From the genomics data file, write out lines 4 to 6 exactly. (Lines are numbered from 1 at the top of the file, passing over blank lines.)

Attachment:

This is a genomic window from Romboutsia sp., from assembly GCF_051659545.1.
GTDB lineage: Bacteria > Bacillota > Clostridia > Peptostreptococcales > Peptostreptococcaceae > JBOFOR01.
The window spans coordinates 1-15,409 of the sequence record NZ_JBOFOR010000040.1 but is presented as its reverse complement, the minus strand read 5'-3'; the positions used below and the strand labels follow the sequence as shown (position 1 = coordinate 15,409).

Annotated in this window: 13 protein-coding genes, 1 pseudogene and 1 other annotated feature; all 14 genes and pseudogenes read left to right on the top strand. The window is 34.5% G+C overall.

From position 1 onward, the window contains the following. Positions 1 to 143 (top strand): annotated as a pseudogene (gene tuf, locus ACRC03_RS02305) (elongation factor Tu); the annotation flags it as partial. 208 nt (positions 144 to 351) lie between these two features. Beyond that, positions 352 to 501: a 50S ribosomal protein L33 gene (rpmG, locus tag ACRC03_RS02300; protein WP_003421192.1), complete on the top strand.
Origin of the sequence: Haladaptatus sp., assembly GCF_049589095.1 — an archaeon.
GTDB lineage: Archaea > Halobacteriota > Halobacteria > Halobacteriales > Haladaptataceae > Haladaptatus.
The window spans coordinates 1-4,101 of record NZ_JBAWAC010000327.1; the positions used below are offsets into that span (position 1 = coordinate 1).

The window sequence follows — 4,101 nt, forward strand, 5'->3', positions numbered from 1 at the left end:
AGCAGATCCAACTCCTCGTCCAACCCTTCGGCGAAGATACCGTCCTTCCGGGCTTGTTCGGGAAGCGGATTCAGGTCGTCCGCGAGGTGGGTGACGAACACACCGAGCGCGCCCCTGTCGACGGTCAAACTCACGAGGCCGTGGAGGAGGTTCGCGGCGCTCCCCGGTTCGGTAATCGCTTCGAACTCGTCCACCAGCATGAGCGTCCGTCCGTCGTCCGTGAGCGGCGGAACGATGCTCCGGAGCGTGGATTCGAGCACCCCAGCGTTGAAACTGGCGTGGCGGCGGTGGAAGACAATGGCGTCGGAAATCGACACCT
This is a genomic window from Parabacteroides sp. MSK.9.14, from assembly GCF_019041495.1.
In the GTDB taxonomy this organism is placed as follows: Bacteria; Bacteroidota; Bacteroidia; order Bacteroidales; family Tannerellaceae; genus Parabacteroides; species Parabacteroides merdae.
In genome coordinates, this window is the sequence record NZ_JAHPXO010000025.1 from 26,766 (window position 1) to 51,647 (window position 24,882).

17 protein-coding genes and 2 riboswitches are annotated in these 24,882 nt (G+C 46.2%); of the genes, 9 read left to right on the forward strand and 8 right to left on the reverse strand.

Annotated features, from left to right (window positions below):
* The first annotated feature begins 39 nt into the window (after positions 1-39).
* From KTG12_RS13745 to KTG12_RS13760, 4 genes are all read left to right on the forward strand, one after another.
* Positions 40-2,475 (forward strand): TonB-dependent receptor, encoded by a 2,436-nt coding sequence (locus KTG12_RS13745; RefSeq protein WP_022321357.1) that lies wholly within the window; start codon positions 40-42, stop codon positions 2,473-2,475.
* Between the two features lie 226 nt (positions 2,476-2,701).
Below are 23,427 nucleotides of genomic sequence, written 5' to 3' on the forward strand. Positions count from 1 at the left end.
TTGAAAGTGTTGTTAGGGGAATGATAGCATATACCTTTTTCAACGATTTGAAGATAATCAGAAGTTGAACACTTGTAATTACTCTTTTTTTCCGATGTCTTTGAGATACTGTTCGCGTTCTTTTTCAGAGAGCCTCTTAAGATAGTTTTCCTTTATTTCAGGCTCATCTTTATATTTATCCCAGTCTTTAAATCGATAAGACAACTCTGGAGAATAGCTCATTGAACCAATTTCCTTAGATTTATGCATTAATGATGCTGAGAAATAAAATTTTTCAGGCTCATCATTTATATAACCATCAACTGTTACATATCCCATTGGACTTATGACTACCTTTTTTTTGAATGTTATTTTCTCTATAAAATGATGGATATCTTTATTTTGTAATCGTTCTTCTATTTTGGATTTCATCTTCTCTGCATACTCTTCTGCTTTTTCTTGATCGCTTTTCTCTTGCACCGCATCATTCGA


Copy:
Annotated in this window: 13 protein-coding genes, 1 pseudogene and 1 other annotated feature; all 14 genes and pseudogenes read left to right on the top strand. The window is 34.5% G+C overall.

From position 1 onward, the window contains the following. Positions 1 to 143 (top strand): annotated as a pseudogene (gene tuf, locus ACRC03_RS02305) (elongation factor Tu); the annotation flags it as partial. 208 nt (positions 144 to 351) lie between these two features. Beyond that, positions 352 to 501: a 50S ribosomal protein L33 gene (rpmG, locus tag ACRC03_RS02300; protein WP_003421192.1), complete on the top strand.
Origin of the sequence: Haladaptatus sp., assembly GCF_049589095.1 — an archaeon.